The cover art of Negro Swan features a young black man hanging out of car, do-rag on and wings clipped to his back. The yearning look on the man’s face conveys apprehension. You wonder how many times he’s been treated worse just for existing. Elegant as his wings may be, Dev Hynes reminds us on his latest album’s lead single “Charcoal Baby” that “no one wants to be the negro swan.” Later, on another standout track “Jewelry,” transgender rights activist Janet Mock describes her favorite images as ones where someone occupies a space society often doesn’t welcome them to be.
It’s obvious after staring at the photo accompanying Negro Swan that it is the exact type of image Mock is describing. While Hynes grapples with the weight of being the negro swan, Mock is celebrating its beauty. This type of empathic glow has radiated from Hynes work ever since he switched from the British punk project Lightspeed Champion to his current moniker Blood Orange. In the seven years since the switch he has shone his light on the darkness of Sandra Bland’s untimely murder, the yawning hole in the heart of Trayvon Martin’s mother, and the young, homeless LGBTQIA community of New York.
In a time when hate is fashionable, white supremacy is emboldened, and mainstream inclusion seems like a distant dream, a voice like Hynes is a godsend. With his fourth album as Blood Orange he has taken to exploring his own grief as a black man grappling with depression, combating the hollow feeling at the pit of so many marginalized stomachs with a message of radical self-love in the form of hope.
At its best Blood Orange is a project that wrangles powerful voices into one place. On his previous work Freetown Sound, Hynes recruited the varied likes of Carly Rae Jepsen, Blondie’s Debbie Harry, author Ta-Nehisi Coates and slam poet Ashlee Haze. Negro Swan boasts an equally impressive guest list ranging from Puff Daddy to the Internet’s Steve Lacy. The most important voice in the chorus is the aforementioned Janet Mock. On the album’s interlude “Family,” she describes her idea of community as an inclusive place of acceptance without expectation, judgement, policing, or violence.
That utopian idea of familial acceptance is carved out on Negro Swan. Beginning with the irresistible groove of the album’s opening track “Orlando,” the sonic landscape of the album is inviting and bold, a place easy to get lost in. Hynes collaboration with Puff Daddy and Tei Shi on standout track ‘Hope’ is vivid gorgeousness, a piano ballad infused with a thumping drum beat and Puff’s endearing voice. “I still smile when you come around” is the phrase repeated again and again on the track before Puff asks what it will take for him to not be afraid. It’s an honest moment that juxtaposes the bravery that love gives us with the doubt black men are constantly beaten down by.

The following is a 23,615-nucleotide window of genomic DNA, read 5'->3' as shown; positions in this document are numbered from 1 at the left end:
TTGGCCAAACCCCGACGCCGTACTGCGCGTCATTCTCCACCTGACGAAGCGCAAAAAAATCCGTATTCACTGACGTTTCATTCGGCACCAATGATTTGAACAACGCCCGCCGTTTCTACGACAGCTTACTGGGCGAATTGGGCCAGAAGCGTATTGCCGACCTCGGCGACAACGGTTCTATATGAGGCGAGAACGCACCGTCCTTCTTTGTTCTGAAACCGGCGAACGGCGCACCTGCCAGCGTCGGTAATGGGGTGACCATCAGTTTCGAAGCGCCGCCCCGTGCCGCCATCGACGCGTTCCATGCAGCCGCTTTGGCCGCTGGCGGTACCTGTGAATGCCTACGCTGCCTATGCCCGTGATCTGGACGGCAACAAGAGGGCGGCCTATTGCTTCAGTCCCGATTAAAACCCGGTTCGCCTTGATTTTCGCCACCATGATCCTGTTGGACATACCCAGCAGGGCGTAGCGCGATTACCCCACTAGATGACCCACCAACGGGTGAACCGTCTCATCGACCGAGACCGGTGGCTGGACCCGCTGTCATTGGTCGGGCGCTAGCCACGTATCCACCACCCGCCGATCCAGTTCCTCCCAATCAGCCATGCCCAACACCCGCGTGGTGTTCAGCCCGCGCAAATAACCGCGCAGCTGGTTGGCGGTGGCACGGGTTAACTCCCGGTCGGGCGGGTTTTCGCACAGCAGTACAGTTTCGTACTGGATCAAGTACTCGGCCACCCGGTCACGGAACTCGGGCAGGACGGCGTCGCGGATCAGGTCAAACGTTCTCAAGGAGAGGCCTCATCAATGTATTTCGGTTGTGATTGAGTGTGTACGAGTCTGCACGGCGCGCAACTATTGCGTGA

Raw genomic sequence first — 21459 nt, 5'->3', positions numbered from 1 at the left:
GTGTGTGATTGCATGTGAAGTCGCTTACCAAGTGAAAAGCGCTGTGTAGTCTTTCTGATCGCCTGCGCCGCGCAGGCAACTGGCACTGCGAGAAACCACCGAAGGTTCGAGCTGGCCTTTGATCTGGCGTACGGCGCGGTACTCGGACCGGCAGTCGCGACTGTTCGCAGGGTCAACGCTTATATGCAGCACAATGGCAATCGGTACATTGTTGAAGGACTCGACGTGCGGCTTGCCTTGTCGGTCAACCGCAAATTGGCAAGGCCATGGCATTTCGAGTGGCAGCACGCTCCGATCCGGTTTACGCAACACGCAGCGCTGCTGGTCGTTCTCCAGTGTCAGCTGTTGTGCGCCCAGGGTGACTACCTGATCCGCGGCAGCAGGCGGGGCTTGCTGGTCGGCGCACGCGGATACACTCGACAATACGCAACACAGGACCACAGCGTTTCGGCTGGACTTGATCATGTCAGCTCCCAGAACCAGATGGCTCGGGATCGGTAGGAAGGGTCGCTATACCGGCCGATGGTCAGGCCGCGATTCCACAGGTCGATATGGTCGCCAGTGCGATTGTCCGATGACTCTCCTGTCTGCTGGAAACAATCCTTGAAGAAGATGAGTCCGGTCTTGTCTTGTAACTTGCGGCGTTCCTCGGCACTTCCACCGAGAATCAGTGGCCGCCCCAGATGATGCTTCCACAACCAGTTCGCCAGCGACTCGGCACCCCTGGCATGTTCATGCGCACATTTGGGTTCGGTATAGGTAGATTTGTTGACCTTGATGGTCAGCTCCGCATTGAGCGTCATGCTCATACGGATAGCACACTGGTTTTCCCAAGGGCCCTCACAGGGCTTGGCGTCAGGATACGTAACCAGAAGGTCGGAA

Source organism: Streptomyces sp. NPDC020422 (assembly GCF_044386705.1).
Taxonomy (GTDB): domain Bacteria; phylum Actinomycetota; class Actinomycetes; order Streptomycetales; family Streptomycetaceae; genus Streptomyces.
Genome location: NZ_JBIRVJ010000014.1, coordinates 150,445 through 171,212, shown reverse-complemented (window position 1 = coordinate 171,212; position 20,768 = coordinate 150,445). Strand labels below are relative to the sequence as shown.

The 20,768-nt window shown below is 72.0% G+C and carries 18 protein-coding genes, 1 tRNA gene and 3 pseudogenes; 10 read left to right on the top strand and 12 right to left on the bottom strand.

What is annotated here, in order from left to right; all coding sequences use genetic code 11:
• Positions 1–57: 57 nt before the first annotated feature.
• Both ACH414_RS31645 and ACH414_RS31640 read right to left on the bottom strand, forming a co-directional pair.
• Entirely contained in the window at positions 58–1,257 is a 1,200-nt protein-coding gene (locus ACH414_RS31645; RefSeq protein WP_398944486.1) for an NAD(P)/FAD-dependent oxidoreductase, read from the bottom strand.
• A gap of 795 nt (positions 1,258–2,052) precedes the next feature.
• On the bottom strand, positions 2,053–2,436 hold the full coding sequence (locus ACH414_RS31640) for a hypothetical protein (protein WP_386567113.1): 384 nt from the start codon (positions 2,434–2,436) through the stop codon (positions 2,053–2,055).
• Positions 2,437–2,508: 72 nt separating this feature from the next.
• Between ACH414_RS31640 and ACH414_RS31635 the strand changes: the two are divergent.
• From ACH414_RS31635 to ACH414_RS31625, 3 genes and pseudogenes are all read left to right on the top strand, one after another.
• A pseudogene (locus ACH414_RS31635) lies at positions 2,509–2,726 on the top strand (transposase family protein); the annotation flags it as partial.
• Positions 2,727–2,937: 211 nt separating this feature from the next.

The strangest feature in the history of Blood Orange’s discography comes on album centerpiece “Chewing Gum” when Project Pat’s syrupy cadence penetrates a soaring vocal melody. Throughout his career Hynes has shown an ability to find beauty in the corners of music usually rejected by the mainstream thought of what is and isn’t pretty. His empathy spreads from the corner to the art space, and in that way, the inclusion of Pat alongside his own precious voice is synchronizing the virtuosity of all black voices.
On the album’s second half, Hynes explores the horror and oddity of the places he knows the best, where his own depression could have spawned. “Dagenham Dream” is named after a notorious town in Hynes’ East London. Googling the town results in the top news story from the Dagenham Post: “Man, 24, shot in drive-by shooting.” Further down the google results is this gem, “Worst places to live in the UK: Barking and Dagenham come first”. It’s fitting then that the track starts with a whirring police siren. The hypnagogic drum beat fuses with the siren to create a city symphony with all the haunting mystery of a place like Dagenham.
Penultimate track “Minetta Creek” is named after the buried brook underneath the busy streets of Manhattan. Lift a man hole cover on Washington Square park and you might hear the babbling current of the water still flowing oblivious to the life above it. Hynes excels at uncovering these hidden treasures of city life, undercutting the violent noise of the streets with the surreal. Minetta Creek is the kind of oddity a depressed person could get lost in. The beauty of the unseen, the serenity of nature is heightened when your own world is crumbling.
Across Negro Swan’s 16 songs Hynes fears are confronted time and time again. On “Nappy Wonder” he sings about scaring them away, a daydream-like contradiction birthed of pain. Yet each time his depression, that uniquely black depression infused with our ugly moment, pops up so does his return to that timeless concept of hope. Negro Swan concludes with the acoustic showstopper “Smoke,” a piece so drenched in street noise it is hard to separate what is found sound and what is studio recording. Embedded and intimate, Hynes’ connection to the marginalized voices of the black and LGBTQIA community has never been more apparent. We say goodbye to Hynes as he waits for his smoke to clear. In the meantime, he rightfully reminds himself coolly that like the swan he too is “pretty as fuck.”